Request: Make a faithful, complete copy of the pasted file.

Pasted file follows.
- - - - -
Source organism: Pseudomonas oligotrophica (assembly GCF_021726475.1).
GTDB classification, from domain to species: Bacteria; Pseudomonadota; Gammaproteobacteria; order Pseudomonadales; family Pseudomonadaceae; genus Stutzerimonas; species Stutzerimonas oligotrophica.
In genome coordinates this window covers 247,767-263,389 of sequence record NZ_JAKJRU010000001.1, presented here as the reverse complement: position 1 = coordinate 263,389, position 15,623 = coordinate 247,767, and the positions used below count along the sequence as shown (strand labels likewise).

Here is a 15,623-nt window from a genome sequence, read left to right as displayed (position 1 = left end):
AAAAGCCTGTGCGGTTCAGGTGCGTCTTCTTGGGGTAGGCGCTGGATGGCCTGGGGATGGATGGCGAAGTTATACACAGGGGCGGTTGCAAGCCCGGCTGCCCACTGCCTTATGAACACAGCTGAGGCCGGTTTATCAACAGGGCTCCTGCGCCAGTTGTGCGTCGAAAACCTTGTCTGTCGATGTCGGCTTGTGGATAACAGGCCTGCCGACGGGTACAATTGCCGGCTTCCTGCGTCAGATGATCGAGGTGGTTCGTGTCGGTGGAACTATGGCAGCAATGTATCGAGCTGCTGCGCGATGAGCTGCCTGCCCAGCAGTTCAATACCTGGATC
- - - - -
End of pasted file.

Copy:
Source organism: Pseudomonas oligotrophica (assembly GCF_021726475.1).
GTDB classification, from domain to species: Bacteria; Pseudomonadota; Gammaproteobacteria; order Pseudomonadales; family Pseudomonadaceae; genus Stutzerimonas; species Stutzerimonas oligotrophica.
In genome coordinates this window covers 247,767-263,389 of sequence record NZ_JAKJRU010000001.1, presented here as the reverse complement: position 1 = coordinate 263,389, position 15,623 = coordinate 247,767, and the positions used below count along the sequence as shown (strand labels likewise).

Here is a 15,623-nt window from a genome sequence, read left to right as displayed (position 1 = left end):
AAAAGCCTGTGCGGTTCAGGTGCGTCTTCTTGGGGTAGGCGCTGGATGGCCTGGGGATGGATGGCGAAGTTATACACAGGGGCGGTTGCAAGCCCGGCTGCCCACTGCCTTATGAACACAGCTGAGGCCGGTTTATCAACAGGGCTCCTGCGCCAGTTGTGCGTCGAAAACCTTGTCTGTCGATGTCGGCTTGTGGATAACAGGCCTGCCGACGGGTACAATTGCCGGCTTCCTGCGTCAGATGATCGAGGTGGTTCGTGTCGGTGGAACTATGGCAGCAATGTATCGAGCTGCTGCGCGATGAGCTGCCTGCCCAGCAGTTCAATACCTGGATC